Working on over working in. Work smarter, not harder. Have you heard either of these in business? They are not cliché and are actually related.
When you choose to work on your business, you are dedicating your time to working smarter. (Tweet this) Working smarter doesn’t mean lowering prices, increasing profits, or churning out more widgets. It’s not about doing more with less, either.
Working on, similarly isn’t about working out how to increase sales, profits or decreasing costs. These things are all about working in your business.
So what’s my point?
As an owner of two businesses, I have had to establish some clear systems to allow me to meet my obligations. With a family to go with these business obligations, I like some flexibility. This is where I have started to work smarter. This doesn’t mean that, at times, I have to work hard.
What have I done?
In the past year I have implemented a number of changes in how I run my businesses, which allow me to grow my income, reduce the time I spend working in my business, and increase the time I can spend with my family. (And I haven’t increased prices or decreased costs)
Last year, I implemented six-monthly reviews of my business goals and broader activity. I track my income and expenses as they occur (but this is working in), however, I also monitor them against the broader goals I set. This review allows me to see where I am meeting (or exceeding my aims) and also where I need to change.
In my business, ‘working on’ has two arms: education and systems.
As a business owner, I find it difficult to put work aside and spend time on myself. However, it is exactly when I spend time developing my knowledge that I receive the greatest benefit in my business. (Tweet this) When I read, I am either developing myself or I am developing my business knowledge. In the past 12 months I have read and learnt from: Get Rich Lucky Bitch (Denise Duffield-Thomas), The Big Leap (Gay Hendricks), Thrive (Arianna Huffington), and Tribes (Seth Godin). I also read a number of blogs, including, Make it Look Easy, Leonie Dawson, and Marie Forleo (plus those whose books I have read).
I have learnt more about goal setting, planning, self-assurance, self-care, and self-love. All of these have helped me grow as a person and as a business owner, but not one of them has directly resulted in an increase in cash flow. They have all been about working ‘on’ me and my business and it is how I have implemented the learning which has resulted in financial growth.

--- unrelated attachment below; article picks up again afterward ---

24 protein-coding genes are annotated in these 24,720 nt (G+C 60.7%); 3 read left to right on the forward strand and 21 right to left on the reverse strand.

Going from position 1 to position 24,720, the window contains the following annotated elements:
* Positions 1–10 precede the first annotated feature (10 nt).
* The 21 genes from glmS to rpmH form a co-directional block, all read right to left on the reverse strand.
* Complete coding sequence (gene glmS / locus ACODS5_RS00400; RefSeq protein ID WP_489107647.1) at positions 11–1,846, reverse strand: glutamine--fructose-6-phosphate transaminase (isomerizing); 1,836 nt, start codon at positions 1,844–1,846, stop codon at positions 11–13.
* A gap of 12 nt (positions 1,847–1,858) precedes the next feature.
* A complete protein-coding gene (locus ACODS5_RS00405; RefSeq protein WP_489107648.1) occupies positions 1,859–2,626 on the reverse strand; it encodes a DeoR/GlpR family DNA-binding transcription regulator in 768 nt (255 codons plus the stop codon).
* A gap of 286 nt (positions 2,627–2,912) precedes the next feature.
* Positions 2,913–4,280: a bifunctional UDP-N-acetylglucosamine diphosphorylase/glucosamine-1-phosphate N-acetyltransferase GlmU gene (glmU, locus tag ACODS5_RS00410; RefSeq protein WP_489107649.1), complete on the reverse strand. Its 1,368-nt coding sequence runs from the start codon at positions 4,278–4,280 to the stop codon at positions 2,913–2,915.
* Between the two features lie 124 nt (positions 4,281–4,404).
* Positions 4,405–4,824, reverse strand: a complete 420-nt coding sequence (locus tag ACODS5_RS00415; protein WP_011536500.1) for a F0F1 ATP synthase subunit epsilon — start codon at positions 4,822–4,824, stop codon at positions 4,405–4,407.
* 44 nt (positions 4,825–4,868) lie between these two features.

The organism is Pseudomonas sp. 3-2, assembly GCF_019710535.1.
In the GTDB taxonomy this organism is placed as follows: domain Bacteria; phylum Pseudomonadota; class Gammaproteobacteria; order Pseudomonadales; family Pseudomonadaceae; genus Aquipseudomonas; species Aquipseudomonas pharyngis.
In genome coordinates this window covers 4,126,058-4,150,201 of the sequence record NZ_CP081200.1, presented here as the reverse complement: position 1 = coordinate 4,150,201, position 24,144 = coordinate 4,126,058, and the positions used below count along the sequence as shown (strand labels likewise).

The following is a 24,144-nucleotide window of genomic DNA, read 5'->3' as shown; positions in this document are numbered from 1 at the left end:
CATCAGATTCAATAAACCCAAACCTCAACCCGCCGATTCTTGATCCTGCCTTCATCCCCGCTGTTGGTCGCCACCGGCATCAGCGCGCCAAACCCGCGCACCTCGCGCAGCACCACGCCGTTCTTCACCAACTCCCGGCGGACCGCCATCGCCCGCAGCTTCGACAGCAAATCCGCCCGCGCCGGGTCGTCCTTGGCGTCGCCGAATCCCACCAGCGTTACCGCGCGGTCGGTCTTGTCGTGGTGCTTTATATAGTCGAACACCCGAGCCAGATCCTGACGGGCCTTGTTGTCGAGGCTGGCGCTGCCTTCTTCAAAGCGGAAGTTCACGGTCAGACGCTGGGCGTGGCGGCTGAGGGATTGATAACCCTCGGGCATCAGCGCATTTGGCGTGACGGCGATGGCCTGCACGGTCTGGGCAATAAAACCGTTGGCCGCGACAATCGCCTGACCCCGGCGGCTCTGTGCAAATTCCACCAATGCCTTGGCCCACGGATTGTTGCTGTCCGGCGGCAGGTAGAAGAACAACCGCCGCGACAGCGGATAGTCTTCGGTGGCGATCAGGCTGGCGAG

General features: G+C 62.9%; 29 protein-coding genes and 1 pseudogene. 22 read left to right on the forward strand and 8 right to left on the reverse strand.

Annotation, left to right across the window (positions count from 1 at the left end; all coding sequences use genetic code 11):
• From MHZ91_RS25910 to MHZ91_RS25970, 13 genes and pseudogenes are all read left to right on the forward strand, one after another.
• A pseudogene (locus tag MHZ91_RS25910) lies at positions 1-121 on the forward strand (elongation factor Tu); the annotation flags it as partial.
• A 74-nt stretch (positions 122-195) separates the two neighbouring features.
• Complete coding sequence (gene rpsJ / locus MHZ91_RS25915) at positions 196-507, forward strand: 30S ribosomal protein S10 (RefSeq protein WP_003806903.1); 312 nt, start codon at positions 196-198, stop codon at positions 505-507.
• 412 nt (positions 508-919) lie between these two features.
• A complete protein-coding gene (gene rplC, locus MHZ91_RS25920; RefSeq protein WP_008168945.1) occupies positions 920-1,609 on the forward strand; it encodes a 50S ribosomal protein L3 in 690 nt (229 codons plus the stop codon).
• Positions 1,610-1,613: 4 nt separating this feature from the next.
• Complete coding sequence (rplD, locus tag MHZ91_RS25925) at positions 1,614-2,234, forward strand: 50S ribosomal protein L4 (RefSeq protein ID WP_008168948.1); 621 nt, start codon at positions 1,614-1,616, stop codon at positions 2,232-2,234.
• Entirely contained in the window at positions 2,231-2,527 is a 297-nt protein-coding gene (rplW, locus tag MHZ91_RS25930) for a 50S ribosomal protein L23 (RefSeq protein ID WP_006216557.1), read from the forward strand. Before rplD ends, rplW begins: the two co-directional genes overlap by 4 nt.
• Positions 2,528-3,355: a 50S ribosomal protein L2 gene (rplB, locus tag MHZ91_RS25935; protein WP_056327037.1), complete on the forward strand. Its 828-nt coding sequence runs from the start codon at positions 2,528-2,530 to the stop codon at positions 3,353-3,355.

The thing I love most about this growth is that I can then apply it to my business. If I feel more self-confident then I am more likely to make the system changes my business needs.
When I change the systems in my business, I gain time that I can then spend on myself, my business, or my family. There are large system changes and small system changes. Here are a few that I have made and profited from over the past year.
Reverse engineering my time
As I said earlier, running two businesses is taxing. The biggest system change I have made is to reverse engineer my week. I used to be reactionary or first in first out before I started Write to Right (my second business). As a result of starting Write to Right I had to make drastic changes to how I handled my time. I work backwards from when work is due, include other obligations, free time, and some contingency time (because let’s face it we get sick). Now, this does not mean I take all of this time to do the work; in fact, I am more likely to finish the work earlier. What reverse engineering allows is for me to feel less pressured when things go wrong and for me to value my time for myself and my family.
A recent review of my accounts and time input into the business lead me to change my accounting systems. This has meant a simpler way for customers to pay invoices and a more automated accounting process on my end. So not am I not working harder, I am no longer busy working in my business collecting debts.
I recently needed to update my website, but realised that I needed to change the entire platform on which it was built. So I outsourced it! There is a misconception in small business that:
– we must do everything we are capable of (and I certainly was)
– outsourcing is expensive, and
– outsourcing is a luxury.
They’re all wrong. While I knew how to change the platforms, I also knew that by outsourcing it, it would be faster and allow me more time for other activities.
So, how will you work on your business in 2015? What will you do to work smarter? 2015 is my year of growth, so I will continue to learn. Growth isn’t always inwards, so I will be growing and sharing what I know with all of you. The first is a series of facilitated courses with practical tasks that will give you knowledge you can implement (straight away). After this I will be working towards my ebooks/workbooks and videos; these will push my boundaries, help me to grow, and allow me to meet my goal of helping you to grow your business.